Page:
Optimizing Inventory in a Manufacturing Plant: 5 Methods

Optimizing Inventory in a Manufacturing Plant: 5 Methods

By Discovery Lean Six Sigma

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Senior executives of manufacturing organizations all know and understand the importance of managing inventory. What is surprising is how many managers are unable to get inventory optimization right. This can be attributed to the fact that many decision makers tend to rely on a range of external benchmarks which rarely give accurate insights. As a result, they end up making the wrong operating assumptions.

Getting down the right inventory levels is essential for manufacturing plants because it not only helps to control their costs, but is also used as a barometer of the overall health of a company.

  1. Configuration of Inventory

Configuration of inventory helps to address the issue of the form in which inventory should be held – is it raw materials, work in process or finished goods? Optimization of inventory is a postponement strategy that makes use of the tradeoff of upstream and downstream inventory in order to identify a globally efficient balance.

Inventory that is positioned downstream closer to demand trades it off against upstream inventory positioning where it offers a broad range of possible uses. Manufacturing operations position adequate levels of finished goods and assemblies so that they can deliver a final product as late as possible while maintaining acceptable service timeframes.

  1. Optimization of Process Stages

Process stage optimization uses similar postponement principles, except that it applies them to the distribution network. Here, the type of inventory remains the same, only changing its place within the network.

Process stage optimization addresses the decisions regarding whether inventory should be stocked at the factory, at a distribution center, in a regional network or a combination of these.

Optimal staging of inventory requires the consideration of many variables within the risk-pooling tradeoff. These include such factors as supply uncertainty, lead time or issues such as the value of inventory at a particular location.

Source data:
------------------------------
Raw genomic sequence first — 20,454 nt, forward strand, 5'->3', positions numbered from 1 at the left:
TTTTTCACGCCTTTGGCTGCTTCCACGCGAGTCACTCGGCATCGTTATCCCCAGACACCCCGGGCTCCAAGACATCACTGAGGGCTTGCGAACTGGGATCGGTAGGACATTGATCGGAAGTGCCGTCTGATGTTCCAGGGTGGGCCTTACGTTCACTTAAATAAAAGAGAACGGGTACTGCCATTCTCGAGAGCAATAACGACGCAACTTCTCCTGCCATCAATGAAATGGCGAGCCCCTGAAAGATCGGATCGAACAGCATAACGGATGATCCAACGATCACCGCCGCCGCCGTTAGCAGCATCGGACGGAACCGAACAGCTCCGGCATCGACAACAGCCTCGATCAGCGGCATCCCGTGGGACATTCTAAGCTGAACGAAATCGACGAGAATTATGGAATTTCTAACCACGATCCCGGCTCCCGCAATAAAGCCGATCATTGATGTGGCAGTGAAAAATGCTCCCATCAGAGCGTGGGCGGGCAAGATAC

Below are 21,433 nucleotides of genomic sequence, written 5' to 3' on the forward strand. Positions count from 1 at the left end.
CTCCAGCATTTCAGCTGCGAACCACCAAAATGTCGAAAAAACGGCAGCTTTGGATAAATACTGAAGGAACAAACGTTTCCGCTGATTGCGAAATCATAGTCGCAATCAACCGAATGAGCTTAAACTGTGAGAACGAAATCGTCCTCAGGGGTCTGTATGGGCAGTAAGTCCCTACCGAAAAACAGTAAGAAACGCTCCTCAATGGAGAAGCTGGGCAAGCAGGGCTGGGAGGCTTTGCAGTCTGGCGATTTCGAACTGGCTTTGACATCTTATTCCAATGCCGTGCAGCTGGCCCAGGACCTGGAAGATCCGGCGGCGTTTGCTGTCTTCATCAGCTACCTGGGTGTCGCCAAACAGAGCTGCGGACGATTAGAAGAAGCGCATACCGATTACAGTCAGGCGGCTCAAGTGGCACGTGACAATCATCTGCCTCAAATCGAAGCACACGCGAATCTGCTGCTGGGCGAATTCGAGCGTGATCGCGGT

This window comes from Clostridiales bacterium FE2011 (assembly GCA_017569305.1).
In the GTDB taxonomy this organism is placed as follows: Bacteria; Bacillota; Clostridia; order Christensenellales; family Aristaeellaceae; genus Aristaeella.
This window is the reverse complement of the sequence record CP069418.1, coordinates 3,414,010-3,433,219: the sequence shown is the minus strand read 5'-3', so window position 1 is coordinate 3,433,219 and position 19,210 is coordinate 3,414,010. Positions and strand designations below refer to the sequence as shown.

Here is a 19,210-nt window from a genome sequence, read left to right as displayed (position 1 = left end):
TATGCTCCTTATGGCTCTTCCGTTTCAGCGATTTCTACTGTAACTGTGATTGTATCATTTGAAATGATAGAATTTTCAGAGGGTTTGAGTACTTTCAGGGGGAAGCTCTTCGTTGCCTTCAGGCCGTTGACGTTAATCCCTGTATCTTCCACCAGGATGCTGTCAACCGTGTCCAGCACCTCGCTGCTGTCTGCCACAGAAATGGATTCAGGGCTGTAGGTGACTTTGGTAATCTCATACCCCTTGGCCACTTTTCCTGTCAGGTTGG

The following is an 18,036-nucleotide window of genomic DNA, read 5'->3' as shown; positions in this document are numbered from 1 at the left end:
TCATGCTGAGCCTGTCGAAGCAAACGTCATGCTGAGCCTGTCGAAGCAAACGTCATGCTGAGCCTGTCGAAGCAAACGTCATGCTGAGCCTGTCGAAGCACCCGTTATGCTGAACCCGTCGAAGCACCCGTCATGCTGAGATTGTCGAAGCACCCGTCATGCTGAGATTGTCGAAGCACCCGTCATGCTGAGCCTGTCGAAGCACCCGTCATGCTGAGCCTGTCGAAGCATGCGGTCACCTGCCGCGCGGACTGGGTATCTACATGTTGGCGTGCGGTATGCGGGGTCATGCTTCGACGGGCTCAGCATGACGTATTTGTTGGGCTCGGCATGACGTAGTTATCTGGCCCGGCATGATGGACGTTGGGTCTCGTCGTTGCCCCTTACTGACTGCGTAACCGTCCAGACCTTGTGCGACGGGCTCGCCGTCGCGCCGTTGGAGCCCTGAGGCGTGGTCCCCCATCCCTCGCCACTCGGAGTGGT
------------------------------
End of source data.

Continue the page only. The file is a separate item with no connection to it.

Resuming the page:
1. Mix Optimization

Inventory policy is used to address the inventory targets necessary if a manufacturing plant is to address the service level requirements of a product group. This kind of inventory optimization, by nature, has to be dynamic and should consider factors such as changing demand patterns, fluctuations in order lead times and seasonality.

Commonly referred to as service level optimization, mix optimization lets a business position its inventory throughout the distribution network. This lets the business meet stringent service level requirements in a more efficient way than simply having a ‘one size fits all’ homogenous mix of its inventory.

Instead, mix optimization results in a blend of service level targets set up for each SKU at every location in order to achieve an aggregate service level in line with business and marketing objectives.

  1. Optimization of Lot Sizes

Lot size optimization provides simultaneous optimization of a company’s safety stock compared to cycle stock values. The optimal lot sizes are determined by studying the required service levels, the manufacturing setup cost, handling costs and safety stocks in comparison to the inventory holding cost among other factors.

With an increase in the lot sizes, there is a corresponding decrease in the handling costs. On the other hand, the cost of holding stock increases alongside increases in average stock levels. However, it is not a linear relationship as is seen in many classic models.

  1. Prebuild Optimization

Prebuilt inventory needs to be planned carefully so that it can cover excess demand during periods where there is inadequate supply. Prebuild inventory optimization dynamically expresses inventory requirements based on the supply capacity and updated time-phased forecasts for the manufacturing plant to the end of the season.

This inventory mix covers any excess demand during a manufacturing season while ensuring that there is no overstocking or loss in sales. Prebuild analysis forms an important part of Sales and Operations Planning (S&OP).

Conclusion

Among the most common mistakes that supply organizations make is looking at just a small subset of inventory, often finished goods stored in their main warehouses, resulting in missed savings. Diagnosis and optimization of inventory in manufacturing organizations will set them up for improvements in asset and expense effectiveness and efficiency.

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Original: https://www.shmula.com/optimizing-inventory-manufacturing-plant-5-methods/26655/
By: Shmula Contributor
Posted: August 1, 2018, 1:00 pm

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